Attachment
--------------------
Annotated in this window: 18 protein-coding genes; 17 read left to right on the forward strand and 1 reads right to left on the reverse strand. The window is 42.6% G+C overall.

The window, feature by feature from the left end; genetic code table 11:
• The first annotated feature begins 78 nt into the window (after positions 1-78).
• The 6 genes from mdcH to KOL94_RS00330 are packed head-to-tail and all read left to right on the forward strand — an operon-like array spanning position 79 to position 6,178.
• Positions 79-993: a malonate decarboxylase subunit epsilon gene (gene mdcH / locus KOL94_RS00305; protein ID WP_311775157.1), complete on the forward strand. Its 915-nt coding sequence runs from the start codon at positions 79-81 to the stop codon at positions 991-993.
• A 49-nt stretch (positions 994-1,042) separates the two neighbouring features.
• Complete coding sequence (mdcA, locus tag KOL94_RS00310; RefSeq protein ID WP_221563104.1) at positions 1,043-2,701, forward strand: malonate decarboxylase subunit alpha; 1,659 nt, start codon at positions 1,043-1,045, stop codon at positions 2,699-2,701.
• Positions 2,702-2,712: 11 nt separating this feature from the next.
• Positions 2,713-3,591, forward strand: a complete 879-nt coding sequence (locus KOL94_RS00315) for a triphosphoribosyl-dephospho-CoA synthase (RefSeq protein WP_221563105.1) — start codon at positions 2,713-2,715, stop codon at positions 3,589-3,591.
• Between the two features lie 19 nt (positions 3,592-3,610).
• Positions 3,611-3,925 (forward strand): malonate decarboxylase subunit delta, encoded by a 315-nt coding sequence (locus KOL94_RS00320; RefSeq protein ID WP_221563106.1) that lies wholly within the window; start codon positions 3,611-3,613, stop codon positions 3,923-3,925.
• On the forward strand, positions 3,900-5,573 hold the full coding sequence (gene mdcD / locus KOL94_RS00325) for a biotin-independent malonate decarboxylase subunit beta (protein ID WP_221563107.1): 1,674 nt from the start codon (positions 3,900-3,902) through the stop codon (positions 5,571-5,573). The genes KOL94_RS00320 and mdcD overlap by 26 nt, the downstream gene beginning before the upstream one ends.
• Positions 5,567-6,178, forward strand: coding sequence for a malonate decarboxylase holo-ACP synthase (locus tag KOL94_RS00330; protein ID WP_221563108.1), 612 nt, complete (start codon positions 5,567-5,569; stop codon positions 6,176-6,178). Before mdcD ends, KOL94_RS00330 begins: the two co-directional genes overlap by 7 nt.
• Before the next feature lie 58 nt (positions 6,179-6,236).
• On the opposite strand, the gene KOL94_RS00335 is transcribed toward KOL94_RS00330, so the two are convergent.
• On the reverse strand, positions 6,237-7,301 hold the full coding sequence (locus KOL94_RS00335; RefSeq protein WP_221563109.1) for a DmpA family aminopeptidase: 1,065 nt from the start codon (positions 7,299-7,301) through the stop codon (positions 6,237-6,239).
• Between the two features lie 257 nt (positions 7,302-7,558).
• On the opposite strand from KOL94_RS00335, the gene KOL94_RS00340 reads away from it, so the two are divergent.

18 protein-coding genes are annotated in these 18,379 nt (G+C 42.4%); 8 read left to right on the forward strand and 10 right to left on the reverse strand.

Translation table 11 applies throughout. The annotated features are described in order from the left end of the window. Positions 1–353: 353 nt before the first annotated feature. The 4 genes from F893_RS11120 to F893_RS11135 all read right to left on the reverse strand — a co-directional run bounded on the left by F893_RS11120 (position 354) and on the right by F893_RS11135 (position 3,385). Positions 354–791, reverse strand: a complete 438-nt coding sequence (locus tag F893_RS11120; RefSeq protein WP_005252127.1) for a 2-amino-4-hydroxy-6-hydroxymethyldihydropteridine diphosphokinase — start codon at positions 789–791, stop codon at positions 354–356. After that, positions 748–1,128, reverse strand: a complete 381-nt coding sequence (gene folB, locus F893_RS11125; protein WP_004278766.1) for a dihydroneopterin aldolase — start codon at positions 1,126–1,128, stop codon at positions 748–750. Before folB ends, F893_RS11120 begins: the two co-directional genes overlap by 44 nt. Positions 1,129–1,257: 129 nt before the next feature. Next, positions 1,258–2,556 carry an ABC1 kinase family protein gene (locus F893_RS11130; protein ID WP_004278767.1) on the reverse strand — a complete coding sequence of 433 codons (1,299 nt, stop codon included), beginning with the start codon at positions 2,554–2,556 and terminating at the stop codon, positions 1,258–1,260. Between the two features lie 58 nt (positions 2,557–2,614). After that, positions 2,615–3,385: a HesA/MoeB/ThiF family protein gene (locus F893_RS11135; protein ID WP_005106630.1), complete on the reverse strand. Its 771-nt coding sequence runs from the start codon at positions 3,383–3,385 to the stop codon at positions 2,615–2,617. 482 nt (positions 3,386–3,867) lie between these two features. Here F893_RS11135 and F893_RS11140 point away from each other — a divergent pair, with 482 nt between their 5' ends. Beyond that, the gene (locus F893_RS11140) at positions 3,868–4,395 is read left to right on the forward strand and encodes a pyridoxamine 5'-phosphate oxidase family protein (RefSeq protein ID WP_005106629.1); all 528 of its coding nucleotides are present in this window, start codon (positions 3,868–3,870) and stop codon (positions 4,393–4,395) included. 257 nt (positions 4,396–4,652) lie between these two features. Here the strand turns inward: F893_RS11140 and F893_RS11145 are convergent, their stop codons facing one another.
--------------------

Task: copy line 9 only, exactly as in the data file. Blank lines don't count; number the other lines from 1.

• Positions 2,713-3,591, forward strand: a complete 879-nt coding sequence (locus KOL94_RS00315) for a triphosphoribosyl-dephospho-CoA synthase (RefSeq protein WP_221563105.1) — start codon at positions 2,713-2,715, stop codon at positions 3,589-3,591.